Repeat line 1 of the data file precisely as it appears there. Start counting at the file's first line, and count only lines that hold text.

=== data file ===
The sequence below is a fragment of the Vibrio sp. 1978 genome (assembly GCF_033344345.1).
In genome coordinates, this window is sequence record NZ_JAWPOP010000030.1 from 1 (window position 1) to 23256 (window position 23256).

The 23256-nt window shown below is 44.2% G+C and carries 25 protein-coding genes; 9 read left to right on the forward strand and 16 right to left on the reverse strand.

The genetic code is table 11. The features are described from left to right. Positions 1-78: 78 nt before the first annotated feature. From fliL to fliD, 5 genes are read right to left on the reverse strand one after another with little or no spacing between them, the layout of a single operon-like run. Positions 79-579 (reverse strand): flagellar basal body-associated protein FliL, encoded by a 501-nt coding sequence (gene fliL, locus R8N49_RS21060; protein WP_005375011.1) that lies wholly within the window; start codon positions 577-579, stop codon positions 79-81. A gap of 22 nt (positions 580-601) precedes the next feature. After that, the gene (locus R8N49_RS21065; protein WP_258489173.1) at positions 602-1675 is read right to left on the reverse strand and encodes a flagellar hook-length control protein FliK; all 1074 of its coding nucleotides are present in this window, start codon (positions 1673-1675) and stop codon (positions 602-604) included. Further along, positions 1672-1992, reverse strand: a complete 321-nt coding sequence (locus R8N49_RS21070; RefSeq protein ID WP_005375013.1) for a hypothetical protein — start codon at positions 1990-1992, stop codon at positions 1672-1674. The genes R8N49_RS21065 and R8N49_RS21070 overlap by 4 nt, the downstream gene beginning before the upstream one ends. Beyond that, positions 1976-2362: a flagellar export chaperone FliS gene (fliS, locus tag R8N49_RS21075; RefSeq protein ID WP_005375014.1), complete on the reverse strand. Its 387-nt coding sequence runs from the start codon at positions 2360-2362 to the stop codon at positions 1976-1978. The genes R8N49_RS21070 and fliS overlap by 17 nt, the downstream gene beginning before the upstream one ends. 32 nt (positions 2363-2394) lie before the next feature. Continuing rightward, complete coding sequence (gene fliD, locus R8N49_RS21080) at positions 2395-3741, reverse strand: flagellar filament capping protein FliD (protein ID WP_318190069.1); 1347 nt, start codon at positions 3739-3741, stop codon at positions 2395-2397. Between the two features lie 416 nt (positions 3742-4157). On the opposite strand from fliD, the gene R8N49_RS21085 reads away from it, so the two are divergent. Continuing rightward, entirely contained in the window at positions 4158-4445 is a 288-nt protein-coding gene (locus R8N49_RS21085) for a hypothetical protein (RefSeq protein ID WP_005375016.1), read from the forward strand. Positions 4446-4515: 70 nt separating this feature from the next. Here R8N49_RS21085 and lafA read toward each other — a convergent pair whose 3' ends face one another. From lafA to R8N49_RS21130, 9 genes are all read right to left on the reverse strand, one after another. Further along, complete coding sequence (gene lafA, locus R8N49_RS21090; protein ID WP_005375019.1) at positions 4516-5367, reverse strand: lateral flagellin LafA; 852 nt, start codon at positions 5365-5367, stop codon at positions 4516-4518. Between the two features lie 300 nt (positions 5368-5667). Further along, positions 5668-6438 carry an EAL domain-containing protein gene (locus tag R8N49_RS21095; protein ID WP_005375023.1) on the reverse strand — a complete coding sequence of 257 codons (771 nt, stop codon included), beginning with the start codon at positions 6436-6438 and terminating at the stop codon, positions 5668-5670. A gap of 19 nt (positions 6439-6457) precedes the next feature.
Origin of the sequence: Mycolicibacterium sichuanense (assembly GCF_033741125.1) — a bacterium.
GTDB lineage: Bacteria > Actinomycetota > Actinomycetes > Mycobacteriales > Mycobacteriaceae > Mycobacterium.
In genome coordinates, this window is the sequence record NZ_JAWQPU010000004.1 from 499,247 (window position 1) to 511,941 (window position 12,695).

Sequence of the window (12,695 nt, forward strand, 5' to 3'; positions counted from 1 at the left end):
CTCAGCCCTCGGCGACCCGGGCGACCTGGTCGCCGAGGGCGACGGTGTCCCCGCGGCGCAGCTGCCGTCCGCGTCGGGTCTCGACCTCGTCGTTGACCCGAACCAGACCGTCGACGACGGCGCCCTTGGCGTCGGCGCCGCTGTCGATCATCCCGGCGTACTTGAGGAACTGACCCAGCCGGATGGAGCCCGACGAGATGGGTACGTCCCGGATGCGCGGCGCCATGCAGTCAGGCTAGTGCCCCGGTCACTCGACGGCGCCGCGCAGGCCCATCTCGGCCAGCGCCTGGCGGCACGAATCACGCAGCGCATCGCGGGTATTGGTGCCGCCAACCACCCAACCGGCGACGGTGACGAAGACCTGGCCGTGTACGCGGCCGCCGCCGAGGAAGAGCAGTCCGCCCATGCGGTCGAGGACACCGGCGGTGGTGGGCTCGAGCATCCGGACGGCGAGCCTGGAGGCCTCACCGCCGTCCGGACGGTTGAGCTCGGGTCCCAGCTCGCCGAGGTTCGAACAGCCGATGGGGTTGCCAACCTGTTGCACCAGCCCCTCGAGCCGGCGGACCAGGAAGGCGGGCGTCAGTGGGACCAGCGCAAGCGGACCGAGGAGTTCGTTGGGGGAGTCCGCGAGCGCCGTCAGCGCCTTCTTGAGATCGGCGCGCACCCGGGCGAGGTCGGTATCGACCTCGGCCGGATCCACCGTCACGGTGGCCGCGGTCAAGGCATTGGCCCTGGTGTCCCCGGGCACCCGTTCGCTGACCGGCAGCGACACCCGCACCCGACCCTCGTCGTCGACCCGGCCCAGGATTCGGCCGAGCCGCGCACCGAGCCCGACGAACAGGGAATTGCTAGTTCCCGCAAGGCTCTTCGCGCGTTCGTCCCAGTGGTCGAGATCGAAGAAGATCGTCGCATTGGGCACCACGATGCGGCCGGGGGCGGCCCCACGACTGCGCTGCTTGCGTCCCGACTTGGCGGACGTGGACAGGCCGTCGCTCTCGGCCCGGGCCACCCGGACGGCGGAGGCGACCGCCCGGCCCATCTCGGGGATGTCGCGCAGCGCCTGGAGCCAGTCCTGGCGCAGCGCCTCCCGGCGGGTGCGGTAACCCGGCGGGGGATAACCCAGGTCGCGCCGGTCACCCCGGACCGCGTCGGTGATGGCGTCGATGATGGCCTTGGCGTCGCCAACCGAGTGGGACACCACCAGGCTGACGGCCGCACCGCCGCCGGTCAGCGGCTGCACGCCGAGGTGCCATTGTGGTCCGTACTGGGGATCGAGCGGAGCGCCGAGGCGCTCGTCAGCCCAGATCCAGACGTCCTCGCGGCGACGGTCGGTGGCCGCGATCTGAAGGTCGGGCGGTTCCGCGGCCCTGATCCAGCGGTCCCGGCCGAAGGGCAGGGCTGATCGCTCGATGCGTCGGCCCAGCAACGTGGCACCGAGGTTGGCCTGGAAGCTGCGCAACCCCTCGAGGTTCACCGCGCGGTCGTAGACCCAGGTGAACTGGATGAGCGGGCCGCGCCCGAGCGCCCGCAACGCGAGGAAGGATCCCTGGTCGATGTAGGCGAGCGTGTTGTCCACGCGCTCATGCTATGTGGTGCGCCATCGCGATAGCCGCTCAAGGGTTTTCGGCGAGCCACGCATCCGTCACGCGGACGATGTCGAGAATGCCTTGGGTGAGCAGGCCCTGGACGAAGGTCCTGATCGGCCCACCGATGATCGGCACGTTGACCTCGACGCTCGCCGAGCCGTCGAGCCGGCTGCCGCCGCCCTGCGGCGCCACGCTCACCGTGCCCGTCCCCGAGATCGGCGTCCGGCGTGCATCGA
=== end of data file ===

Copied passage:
The sequence below is a fragment of the Vibrio sp. 1978 genome (assembly GCF_033344345.1).